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06 Jun 2016

Swedish innovation is a true reason for celebration

… Thoughts on Sweden’s National Day

As you could read on this blog a few weeks ago, our ”little brother” and neighbor, Norway, recently celebrated its National Day (17 May) with customary pomp and circumstance. We’re living in a competitive world, and I love competition, but even I have to admit that the Norwegians win hands down when it comes to skiing but also in celebrating National Days. At least for now.

We have yet to get used to celebrating our National Day (6 June) in Sweden. Up until 1983, it was known as Swedish Flag Day, and it wasn’t until 2005 that it became a national holiday in the real sense of a day off work.

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Gustav Vasa, King of Sweden 1523-1560

To be honest, most Swedes don’t even know why (or what) we are celebrating. So, for those of you who are curious, here comes a short history lesson:

–          On this day in 1523, Gustav Vasa was crowned king, unifying Sweden as a country.

–          In 1809 a new constitution was adopted marking the end of autocracy.

The original idea came from Artur Hazelius, who founded the Skansen open-air museum in Stockholm and held a national day celebration there on 6 June as early as the 1890s. According to (unconfirmed) weather statistics, it was less likely to rain on the 6 June than any other day of the month.

Regardless of the official reason, one thing worth celebrating is Sweden’s long track record of innovation and creativity. No doubt we’re all familiar with Alfred Nobel (founder of the Nobel Prize), IKEA, H&M, Volvo, Spotify, Candy Crush, Skype…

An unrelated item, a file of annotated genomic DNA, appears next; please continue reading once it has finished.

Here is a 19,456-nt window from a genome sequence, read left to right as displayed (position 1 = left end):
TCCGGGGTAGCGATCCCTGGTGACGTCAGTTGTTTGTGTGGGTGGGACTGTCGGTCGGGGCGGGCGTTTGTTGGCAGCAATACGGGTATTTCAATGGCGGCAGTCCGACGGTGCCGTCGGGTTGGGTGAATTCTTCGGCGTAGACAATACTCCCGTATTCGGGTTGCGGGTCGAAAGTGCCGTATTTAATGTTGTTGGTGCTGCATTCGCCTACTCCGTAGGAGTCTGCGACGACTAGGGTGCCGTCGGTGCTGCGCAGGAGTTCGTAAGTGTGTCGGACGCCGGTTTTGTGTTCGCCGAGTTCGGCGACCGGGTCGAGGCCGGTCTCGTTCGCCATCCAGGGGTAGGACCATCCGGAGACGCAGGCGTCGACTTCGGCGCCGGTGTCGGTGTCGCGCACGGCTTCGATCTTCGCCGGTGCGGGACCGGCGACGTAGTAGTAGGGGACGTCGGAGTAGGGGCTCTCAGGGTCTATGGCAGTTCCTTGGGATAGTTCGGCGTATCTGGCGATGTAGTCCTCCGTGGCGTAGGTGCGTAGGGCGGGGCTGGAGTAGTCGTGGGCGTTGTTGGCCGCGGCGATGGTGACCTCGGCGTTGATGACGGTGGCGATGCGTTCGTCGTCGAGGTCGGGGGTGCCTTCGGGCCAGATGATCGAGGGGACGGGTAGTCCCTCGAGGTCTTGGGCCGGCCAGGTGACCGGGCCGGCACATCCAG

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Midsummer celebration with the traditional Maypole

Even in our own industry we have great examples of innovative companies such as Klarna, iZettle, Swish. It is an exciting and stimulating environment to work and compete in. Perhaps that’s one of the reasons why arvato Bertelsmann saw a great opportunity to expand in the Nordic countries.

At arvato we encourage our employees to take part in the development of our services so that we can improve them even further. Here in Sweden, for instance, we have created a “junior committee” to take advantage of youthful creativity and build for the future. It’s not only a good thing for us as a company, but also for our customers.

On 6 June there will only be a few of us at arvato Sweden who will work and provide excellent service to our clients and colleagues in other countries. The rest of us will be recharging our batteries so we’re ready for the real Swedish National holiday: Midsummer. And of course we have the upcoming European Championship, where hopefully another brilliant and inspiring Swede, Zlatan Ibrahimović, will lead our team to glory.

By the way, did I mention that Norway failed to qualify for Euro 2016?

– Dennis Blennskog

Country Manager Sweden, arvato Financial Solutions

finance.arvato.com

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